Company: Sarepta Therapeutics
Used for: Duchenne muscular dystrophy
Est. 2026 sales: $1.88 billion
Sarepta Therapeutics already has two marketed Duchenne muscular dystrophy drugs: Exondys 51 and Vyondys 53 for specific patient subgroups. But those approvals previously raised eyebrows because they were based on a surrogate endpoint in single-arm trials.
The company hopes to change that with gene therapy SRP-9001. But by the look of phase 2 data, it’s going to be a tough road ahead.
DMD is caused by a gene mutation that disrupts the expression of the dystrophin protein, which is critical for muscle functions.
Exondys 51 and Vyondys 53 work by skipping specific exons near the mutation to partially restore dystrophin production. In their respective clinical trials, the meds showed they could indeed increase dystrophin but offered no evidence that they could improve symptoms or slow disease progression.
These two antisense drugs are also limited by their ability to target mutations that are amenable to specific exon skipping. Enter SRP-9001. It uses an adeno-associated virus to deliver a gene that encodes for microdystrophin to the muscle tissue.
Sarepta designed SRP-9001’s phase 2 trial in a placebo-controlled manner, and besides microdystrophin protein expression improvement from baseline, it also set the change on a 17-point motor function scale called the North Star Ambulatory Assessment (NSAA) as its co-primary endpoint.
However, data unveiled in January showed the gene therapy, in short, failed. But Sarepta management tried to paint a more complicated picture, which CEO Doug Ingram said made him “more confident than ever” about the program.
Among children who got SRP-9001, investigators recorded a mean 1.7-point NSAA improvement from baseline at week 48, versus a 0.9-point increase in the placebo group. The difference was too small to cross the statistical significance bar.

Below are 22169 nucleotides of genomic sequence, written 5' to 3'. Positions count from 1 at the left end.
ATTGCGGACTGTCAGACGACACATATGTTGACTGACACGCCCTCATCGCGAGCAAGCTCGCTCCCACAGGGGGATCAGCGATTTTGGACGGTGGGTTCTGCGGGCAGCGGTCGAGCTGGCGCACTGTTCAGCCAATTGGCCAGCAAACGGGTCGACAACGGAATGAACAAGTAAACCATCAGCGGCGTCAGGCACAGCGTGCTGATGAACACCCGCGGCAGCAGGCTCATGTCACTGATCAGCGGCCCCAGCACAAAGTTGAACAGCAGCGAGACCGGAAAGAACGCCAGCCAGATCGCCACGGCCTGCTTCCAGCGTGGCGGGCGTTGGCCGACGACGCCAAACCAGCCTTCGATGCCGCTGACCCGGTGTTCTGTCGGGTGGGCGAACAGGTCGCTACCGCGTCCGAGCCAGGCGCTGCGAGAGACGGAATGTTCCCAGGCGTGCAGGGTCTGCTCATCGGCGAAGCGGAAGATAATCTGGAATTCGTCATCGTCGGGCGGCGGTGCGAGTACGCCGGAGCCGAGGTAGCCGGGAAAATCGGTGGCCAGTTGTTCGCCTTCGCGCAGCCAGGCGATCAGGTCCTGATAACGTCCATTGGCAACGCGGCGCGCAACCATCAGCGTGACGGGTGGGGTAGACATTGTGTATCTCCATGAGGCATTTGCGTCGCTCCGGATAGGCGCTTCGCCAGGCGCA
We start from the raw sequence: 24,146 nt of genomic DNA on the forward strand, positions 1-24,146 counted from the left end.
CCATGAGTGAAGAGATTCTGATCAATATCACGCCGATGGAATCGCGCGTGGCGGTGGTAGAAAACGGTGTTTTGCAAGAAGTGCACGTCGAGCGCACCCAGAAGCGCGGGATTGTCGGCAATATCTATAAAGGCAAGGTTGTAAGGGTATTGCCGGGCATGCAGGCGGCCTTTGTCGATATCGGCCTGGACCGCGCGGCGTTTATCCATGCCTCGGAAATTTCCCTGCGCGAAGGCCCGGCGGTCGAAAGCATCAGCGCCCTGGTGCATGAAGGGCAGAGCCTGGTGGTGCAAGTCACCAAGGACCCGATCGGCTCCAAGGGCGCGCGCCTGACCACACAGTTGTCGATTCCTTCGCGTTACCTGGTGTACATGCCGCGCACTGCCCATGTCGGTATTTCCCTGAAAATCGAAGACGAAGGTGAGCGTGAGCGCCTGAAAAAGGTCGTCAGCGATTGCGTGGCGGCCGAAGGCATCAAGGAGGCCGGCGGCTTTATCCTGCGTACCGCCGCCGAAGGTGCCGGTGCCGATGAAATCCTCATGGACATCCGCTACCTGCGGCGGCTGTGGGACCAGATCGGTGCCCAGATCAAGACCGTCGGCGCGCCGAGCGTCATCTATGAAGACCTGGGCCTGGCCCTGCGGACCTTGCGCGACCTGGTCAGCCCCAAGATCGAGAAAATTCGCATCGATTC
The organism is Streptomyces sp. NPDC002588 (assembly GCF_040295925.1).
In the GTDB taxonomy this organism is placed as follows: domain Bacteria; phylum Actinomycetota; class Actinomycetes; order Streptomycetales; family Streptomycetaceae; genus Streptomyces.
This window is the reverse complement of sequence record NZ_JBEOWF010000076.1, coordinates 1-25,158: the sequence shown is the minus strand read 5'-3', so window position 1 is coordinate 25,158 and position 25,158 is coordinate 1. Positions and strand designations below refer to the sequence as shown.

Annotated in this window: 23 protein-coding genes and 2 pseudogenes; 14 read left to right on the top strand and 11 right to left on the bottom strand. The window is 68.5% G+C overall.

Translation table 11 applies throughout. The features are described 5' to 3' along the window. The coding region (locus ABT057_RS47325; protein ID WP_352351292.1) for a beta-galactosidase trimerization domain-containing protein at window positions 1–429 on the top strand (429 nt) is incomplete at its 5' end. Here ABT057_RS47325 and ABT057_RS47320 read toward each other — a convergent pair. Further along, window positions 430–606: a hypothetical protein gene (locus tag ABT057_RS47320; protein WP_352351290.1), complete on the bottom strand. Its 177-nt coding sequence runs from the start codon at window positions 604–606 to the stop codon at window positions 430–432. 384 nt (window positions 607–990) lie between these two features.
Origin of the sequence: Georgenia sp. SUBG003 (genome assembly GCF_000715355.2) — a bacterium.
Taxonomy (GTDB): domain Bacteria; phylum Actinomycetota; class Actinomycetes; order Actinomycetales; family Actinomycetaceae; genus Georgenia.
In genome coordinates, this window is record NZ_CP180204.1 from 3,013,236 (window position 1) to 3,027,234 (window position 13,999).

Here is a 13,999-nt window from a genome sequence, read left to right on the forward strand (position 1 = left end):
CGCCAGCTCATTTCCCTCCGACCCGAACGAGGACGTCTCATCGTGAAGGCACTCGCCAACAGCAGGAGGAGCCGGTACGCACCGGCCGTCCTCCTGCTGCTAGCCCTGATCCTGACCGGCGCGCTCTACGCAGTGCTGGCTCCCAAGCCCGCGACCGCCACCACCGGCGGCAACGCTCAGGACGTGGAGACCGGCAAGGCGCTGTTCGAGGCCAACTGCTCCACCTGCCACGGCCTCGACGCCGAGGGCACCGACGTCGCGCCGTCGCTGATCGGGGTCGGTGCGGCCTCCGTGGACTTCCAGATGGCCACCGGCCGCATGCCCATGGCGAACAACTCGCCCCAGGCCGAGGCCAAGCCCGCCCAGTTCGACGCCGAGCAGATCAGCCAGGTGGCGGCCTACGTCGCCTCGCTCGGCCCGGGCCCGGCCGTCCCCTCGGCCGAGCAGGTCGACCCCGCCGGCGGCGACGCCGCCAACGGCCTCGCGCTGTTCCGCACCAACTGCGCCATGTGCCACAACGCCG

But Sarepta pointed to an imbalance in the fitness of patients at baseline to explain the failure. In the small, 42-subject study, Sarepta grouped patients into two cohorts by age. And it was among the older 6- to 7-year-olds that baseline NSAA scores weren't too different, according to Sarepta. In children aged 4 and 5, SRP-9001 was linked to a mean NSAA change of 4.3, significantly larger than the placebo arm’s 1.9.
Sarepta hopes learnings from the phase 2 study will guide it to a better phase 3 design, and the company’s not fighting solo in this pursuit. In late 2019, Roche paid up $1.15 billion upfront—including a $400 million equity investment—for ex-U.S. rights to SRP-9001, with potential milestones reaching $1.7 billion.
The hefty dollar amount of the deal reflects the market potential of a successful DMD drug given the lack of treatment options. In the third quarter of 2020, Exondys 51 and Vyondys 53 together brought in sales of $121.4 million, and that came from them being able to target only about 20% of all DMD patients.
Right now, Sarepta’s closest rival is Pfizer’s PF-06939926, which was given to its first phase 3 patient in January. At least before SRP-9001’s phase 2 flop, the Sarepta drug was considered superior to the Pfizer candidate based on their safety profiles. Three of six patients in Pfizer’s phase 2 were hospitalized because of serious side effects, including two immune-related events, while SRP-9001’s side effects looked benign.
Sarepta is running a separate trial using commercial process material before moving into phase 3, but the company could go to drug regulators with the phase 2 data and phase 1 results, which involve a mean microdystrophin expression of 95.8% in muscle fibers of four patients and a mean 7.0-point improvement on NSAA from baseline after two years.